The lintel of the Lastingham Church south door is quite unique. I can find no reference to this slab lintel in parish histories or in the Corpus of Anglo-Saxon Sculpture. I have found no means by which to date what looks to be a grave slab with a Scandinavian Yggdrasill. This  “Tree of Life” is a symbol of cosmic regeneration (Wessells, 1994: 149). It binds heaven, earth and hell, for its evergreen branches are in heaven while its roots lie in the subterranean world (Evans, 1981: 1209). The Yggdrasil becomes associated with the cross in the 4th century (op. cit.: 151), perhaps because of the legend of the Norse god Odin’s self-sacrifice upon this tree to gain knowledge (Orchard, 1997: 185-6).  The carving has its branches to the east and its roots in the west. The south door is reset from the 13th century round headed predecessor when the aisle was widened in the 14th century (Russell, 1914: 528), but was that when this stone was included? Was it much earlier? It is unlikely to have been an accidental insertion during the renovation of  St Mary’s.

If I am correct in thinking it is a Scandinavian ‘tree of life’, is this then an example of Christianising pagan beliefs, or demonstrating that the Church is the successor to the old ways? Could its location in the south door bear some relation to the Doctrine of Cardinal Points, that being the ‘holy’ side? Is it ‘pointing’ east – to the altar or to the Holy Land?? According to this doctrine, the south and east were “good” sides (Evans, 1981: 791). Was it to remind the congregation that salvation lay within through Christ’s (rather than Odin’s) sacrifice on the cross? If it is a Saxon stone, then was Stephen (or someone else) trying to appropriate the power and memory of Cedd’s monastery to enhance the social position of his own Norman church in the local mindset (just as the Saxons did with Roman masonry)?

*     *     *

A building can be thought of as a text (Jones, 2000: 47, 126-7).  The door and tunnel to the Lastingham crypt have been blocked for some time. If this passage was part of a processional way deemed unnecessary by the reformed Church, do we see here a probable effect of the Reformation in the suppression of saints’ cults? By placing a possible Yggdrasill stone as the lintel of the south door, was the Church cleansing a Scandinavian relic or reminding those who entered that the way to life eternal lay within?  These two tales are written in the fabric of St Mary’s – perhaps someday we will truly know them.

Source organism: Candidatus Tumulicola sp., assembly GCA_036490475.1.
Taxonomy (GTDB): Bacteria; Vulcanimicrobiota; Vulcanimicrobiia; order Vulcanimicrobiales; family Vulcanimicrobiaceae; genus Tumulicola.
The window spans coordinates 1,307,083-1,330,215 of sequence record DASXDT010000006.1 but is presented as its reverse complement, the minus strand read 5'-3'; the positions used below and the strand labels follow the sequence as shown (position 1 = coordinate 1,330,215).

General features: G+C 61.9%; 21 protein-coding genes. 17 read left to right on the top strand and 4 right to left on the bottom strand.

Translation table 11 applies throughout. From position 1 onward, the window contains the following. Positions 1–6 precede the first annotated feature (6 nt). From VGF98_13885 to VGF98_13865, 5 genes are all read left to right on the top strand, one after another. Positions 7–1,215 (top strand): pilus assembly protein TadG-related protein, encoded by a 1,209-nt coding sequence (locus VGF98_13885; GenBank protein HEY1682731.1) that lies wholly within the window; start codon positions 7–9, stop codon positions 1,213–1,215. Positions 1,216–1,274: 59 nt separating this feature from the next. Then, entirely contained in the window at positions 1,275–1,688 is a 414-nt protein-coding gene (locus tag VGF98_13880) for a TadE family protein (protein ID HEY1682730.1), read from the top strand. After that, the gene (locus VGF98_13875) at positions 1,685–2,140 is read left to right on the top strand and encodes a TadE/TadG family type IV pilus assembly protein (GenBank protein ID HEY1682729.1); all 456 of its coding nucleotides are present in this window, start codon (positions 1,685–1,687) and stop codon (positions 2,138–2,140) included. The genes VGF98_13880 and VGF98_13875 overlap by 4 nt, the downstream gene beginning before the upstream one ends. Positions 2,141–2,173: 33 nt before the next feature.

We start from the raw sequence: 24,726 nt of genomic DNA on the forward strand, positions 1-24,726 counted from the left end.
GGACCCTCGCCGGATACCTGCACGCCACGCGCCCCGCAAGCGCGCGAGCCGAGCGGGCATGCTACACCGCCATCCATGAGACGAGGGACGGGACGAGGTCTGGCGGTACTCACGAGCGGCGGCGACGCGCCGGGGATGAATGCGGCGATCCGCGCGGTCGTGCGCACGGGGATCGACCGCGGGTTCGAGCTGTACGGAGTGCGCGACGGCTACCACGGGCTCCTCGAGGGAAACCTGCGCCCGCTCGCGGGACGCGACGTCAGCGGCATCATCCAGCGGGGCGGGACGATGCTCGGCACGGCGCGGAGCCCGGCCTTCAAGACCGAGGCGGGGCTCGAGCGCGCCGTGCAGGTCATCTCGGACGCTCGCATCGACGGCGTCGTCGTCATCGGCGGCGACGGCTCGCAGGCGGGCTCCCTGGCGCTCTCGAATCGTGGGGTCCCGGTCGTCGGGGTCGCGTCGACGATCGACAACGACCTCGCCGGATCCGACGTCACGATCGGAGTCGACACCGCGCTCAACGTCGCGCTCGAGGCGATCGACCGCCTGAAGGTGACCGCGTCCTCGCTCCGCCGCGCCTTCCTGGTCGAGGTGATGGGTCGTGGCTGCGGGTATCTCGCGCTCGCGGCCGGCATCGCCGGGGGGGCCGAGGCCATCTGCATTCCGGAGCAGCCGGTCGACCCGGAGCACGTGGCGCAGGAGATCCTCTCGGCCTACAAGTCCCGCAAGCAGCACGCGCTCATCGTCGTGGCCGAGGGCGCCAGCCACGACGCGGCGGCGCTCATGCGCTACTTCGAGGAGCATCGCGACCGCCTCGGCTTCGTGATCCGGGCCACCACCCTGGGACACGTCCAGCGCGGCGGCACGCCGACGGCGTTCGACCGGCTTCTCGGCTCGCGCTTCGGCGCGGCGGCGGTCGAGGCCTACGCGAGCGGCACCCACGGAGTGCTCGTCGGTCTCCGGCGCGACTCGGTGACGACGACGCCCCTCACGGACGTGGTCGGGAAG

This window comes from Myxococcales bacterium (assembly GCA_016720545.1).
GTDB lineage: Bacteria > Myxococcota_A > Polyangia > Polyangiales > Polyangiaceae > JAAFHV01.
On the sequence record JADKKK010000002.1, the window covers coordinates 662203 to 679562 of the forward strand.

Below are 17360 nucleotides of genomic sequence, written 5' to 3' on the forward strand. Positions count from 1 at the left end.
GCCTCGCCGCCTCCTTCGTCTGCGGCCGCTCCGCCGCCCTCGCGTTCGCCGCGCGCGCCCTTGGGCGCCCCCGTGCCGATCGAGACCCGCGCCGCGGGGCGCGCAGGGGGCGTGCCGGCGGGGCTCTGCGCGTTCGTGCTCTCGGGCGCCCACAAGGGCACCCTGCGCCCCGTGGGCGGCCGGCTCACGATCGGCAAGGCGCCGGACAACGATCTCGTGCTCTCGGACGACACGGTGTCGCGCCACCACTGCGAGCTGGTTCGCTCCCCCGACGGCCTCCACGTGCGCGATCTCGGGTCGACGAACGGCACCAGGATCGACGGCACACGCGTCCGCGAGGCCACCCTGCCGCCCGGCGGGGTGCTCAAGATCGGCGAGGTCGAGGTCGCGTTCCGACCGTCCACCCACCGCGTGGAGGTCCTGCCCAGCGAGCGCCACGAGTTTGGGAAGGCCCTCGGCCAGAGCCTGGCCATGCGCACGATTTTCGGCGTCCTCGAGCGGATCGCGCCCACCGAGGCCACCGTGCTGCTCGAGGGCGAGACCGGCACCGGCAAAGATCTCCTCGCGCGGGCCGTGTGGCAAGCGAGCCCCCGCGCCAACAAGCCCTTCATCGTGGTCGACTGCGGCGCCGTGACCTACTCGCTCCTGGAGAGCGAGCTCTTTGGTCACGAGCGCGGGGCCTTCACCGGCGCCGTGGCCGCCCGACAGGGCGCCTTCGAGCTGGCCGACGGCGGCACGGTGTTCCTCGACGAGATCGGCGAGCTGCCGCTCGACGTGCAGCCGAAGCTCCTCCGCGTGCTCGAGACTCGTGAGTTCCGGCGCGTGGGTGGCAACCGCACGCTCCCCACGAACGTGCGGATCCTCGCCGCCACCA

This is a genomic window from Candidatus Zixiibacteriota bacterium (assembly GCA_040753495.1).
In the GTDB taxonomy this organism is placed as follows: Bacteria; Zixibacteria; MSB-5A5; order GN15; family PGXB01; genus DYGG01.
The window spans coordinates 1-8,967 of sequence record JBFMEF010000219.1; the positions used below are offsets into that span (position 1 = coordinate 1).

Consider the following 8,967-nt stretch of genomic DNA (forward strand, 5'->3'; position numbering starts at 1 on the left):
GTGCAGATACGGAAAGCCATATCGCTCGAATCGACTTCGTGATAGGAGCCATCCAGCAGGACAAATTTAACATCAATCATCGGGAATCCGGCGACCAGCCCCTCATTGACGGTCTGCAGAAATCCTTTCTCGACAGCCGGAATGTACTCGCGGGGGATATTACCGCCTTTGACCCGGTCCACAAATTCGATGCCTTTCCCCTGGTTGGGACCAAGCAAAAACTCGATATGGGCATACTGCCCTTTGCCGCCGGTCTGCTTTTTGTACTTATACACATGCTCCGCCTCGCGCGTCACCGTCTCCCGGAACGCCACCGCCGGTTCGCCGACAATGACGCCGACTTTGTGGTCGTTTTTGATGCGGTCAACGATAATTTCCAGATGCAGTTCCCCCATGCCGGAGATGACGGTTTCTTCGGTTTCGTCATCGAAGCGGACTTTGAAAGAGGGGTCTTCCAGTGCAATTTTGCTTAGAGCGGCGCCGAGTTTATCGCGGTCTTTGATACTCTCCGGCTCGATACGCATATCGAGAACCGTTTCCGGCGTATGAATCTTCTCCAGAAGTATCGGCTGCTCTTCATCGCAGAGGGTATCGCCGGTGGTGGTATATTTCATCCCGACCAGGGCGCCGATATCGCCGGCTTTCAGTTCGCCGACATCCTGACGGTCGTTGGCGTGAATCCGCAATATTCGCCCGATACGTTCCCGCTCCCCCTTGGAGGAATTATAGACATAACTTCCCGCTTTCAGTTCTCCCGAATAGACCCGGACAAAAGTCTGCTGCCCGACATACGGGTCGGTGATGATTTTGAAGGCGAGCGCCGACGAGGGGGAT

Bulmer, 1890, History and Directory of North Yorkshire.

Catling, J. 1998, The Appropriation of Meaning: an Examination of Roman Stones    Re-used in an Anglo-Saxon Context. Unpublished M.A. thesis, University of    Durham, Department of Archaeology.

Colgrave, B. 1945, A Short Account of the Saxon Church at Escomb, Diocese
   of Durham

Eaton, T. 2000. Plundering the Past: Roman Stonework in Medieval Britain,    Tempus, Stroud, Gloucestershire.

Evans, I. 1981. Brewer’s Dictionary of Phrase and Fable. Cassell, London.

Ferguson, A.S. 2008. Personal Communication.

Gazin-Schwartz, A & Holtorff, C. 1999. “As Long as I’ve Ever Known It”,
   in Gazin-Schwartz, A, & Holtorff, C. (eds.) 1999. Archaeology and  Folklore,    Routledge, London. Pp. 3-20.

Gutch, Mrs, 1899. County Folklore. Concerning the North Riding of  Yorkshire and    the Ainsty, David Nutt, Oxford. Vol. II.

Hey, D. 1986. Yorkshire From ad 1000. Longman, London.

Hoggard, B. 2002, personal communication.

Kennedy, S. D. No date. Lastingham and Hutton-le-Hole. No publisher.

Jenkins, Simon, 1999, England’s Thousand Best Churches, Penguin Books, London.

Johnson, W, 1912, Byways in British Archaeology, Cambridge University Press.

Jones, L. 2000. The Hermeneutics of Sacred Architecture. Vol. One. Harvard    University Press.

Lastingham PCC, 1997. St Mary’s Lastingham. English Life Publications Ltd,    Derby.

Lastingham PCC, 2006,

Orchard, A. 1997, Dictionary of Norse Myth and Legend,  Cassell, London.

Paul, W. 1996. Enjoying English Parish Churches, The Pentland Press,
   Bishop Auckland.

Pevsner, N. 1973. Yorkshire: The North Riding. Penguin Books, Harmondsworth.

Russell, A. 1914a. “Ryedale Wapentake, Lastingham”, in Page, E. (ed.) The Victoria History of the Counties of England. York. North Riding. Vol. 1,  Constable & Co. Ltd. London. Pp. 524-8.

Sharpe, J. A. 1997. Early Modern England : a Social History, 1550-1760. Arnold,    London.

Wessells, A. 1994. Europe: Was It Ever Really Christian? SCM Press Ltd, London.

Weston, F. A., 1914, History of the Ancient Parish of Lastingham, J. Whitehead & Sons, Leeds.